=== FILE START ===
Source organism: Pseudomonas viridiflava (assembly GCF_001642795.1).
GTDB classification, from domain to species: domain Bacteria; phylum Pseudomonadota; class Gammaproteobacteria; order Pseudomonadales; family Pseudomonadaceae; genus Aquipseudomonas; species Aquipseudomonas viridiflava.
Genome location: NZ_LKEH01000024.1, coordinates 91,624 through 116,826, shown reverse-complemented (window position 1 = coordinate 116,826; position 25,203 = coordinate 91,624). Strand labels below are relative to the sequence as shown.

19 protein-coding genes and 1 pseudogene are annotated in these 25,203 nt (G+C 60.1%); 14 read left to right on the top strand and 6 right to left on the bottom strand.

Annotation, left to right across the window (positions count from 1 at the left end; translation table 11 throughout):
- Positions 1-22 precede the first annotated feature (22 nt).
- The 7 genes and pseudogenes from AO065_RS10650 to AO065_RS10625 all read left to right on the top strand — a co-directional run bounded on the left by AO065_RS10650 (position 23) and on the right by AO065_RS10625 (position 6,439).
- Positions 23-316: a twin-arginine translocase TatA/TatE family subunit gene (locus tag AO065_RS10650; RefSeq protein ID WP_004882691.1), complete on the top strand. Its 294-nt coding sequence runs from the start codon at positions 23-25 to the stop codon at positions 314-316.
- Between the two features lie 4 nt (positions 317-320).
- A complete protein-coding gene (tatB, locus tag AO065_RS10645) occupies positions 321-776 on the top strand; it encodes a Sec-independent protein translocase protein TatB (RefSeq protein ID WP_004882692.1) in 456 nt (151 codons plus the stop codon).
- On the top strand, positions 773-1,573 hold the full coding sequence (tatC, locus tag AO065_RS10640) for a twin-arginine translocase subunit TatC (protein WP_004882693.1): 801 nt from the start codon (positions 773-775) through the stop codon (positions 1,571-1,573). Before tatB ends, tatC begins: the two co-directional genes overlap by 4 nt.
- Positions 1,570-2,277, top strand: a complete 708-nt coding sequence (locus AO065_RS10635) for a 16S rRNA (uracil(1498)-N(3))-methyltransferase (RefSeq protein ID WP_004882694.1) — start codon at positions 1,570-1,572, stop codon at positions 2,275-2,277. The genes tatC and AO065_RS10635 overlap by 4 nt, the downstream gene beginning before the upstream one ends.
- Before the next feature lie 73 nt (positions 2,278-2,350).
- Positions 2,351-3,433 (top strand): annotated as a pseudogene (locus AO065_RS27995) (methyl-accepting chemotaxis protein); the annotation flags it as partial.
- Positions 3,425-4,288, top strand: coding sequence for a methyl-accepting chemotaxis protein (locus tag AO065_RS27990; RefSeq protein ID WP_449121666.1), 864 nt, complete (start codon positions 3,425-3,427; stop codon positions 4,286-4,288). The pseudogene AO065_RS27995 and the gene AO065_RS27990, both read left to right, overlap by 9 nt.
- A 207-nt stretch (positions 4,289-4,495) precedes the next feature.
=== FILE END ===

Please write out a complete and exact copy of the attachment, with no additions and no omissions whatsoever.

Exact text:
Source organism: Pseudomonas viridiflava (assembly GCF_001642795.1).
GTDB classification, from domain to species: domain Bacteria; phylum Pseudomonadota; class Gammaproteobacteria; order Pseudomonadales; family Pseudomonadaceae; genus Aquipseudomonas; species Aquipseudomonas viridiflava.
Genome location: NZ_LKEH01000024.1, coordinates 91,624 through 116,826, shown reverse-complemented (window position 1 = coordinate 116,826; position 25,203 = coordinate 91,624). Strand labels below are relative to the sequence as shown.

19 protein-coding genes and 1 pseudogene are annotated in these 25,203 nt (G+C 60.1%); 14 read left to right on the top strand and 6 right to left on the bottom strand.

Annotation, left to right across the window (positions count from 1 at the left end; translation table 11 throughout):
- Positions 1-22 precede the first annotated feature (22 nt).
- The 7 genes and pseudogenes from AO065_RS10650 to AO065_RS10625 all read left to right on the top strand — a co-directional run bounded on the left by AO065_RS10650 (position 23) and on the right by AO065_RS10625 (position 6,439).
- Positions 23-316: a twin-arginine translocase TatA/TatE family subunit gene (locus tag AO065_RS10650; RefSeq protein ID WP_004882691.1), complete on the top strand. Its 294-nt coding sequence runs from the start codon at positions 23-25 to the stop codon at positions 314-316.
- Between the two features lie 4 nt (positions 317-320).
- A complete protein-coding gene (tatB, locus tag AO065_RS10645) occupies positions 321-776 on the top strand; it encodes a Sec-independent protein translocase protein TatB (RefSeq protein ID WP_004882692.1) in 456 nt (151 codons plus the stop codon).
- On the top strand, positions 773-1,573 hold the full coding sequence (tatC, locus tag AO065_RS10640) for a twin-arginine translocase subunit TatC (protein WP_004882693.1): 801 nt from the start codon (positions 773-775) through the stop codon (positions 1,571-1,573). Before tatB ends, tatC begins: the two co-directional genes overlap by 4 nt.
- Positions 1,570-2,277, top strand: a complete 708-nt coding sequence (locus AO065_RS10635) for a 16S rRNA (uracil(1498)-N(3))-methyltransferase (RefSeq protein ID WP_004882694.1) — start codon at positions 1,570-1,572, stop codon at positions 2,275-2,277. The genes tatC and AO065_RS10635 overlap by 4 nt, the downstream gene beginning before the upstream one ends.
- Before the next feature lie 73 nt (positions 2,278-2,350).
- Positions 2,351-3,433 (top strand): annotated as a pseudogene (locus AO065_RS27995) (methyl-accepting chemotaxis protein); the annotation flags it as partial.
- Positions 3,425-4,288, top strand: coding sequence for a methyl-accepting chemotaxis protein (locus tag AO065_RS27990; RefSeq protein ID WP_449121666.1), 864 nt, complete (start codon positions 3,425-3,427; stop codon positions 4,286-4,288). The pseudogene AO065_RS27995 and the gene AO065_RS27990, both read left to right, overlap by 9 nt.
- A 207-nt stretch (positions 4,289-4,495) precedes the next feature.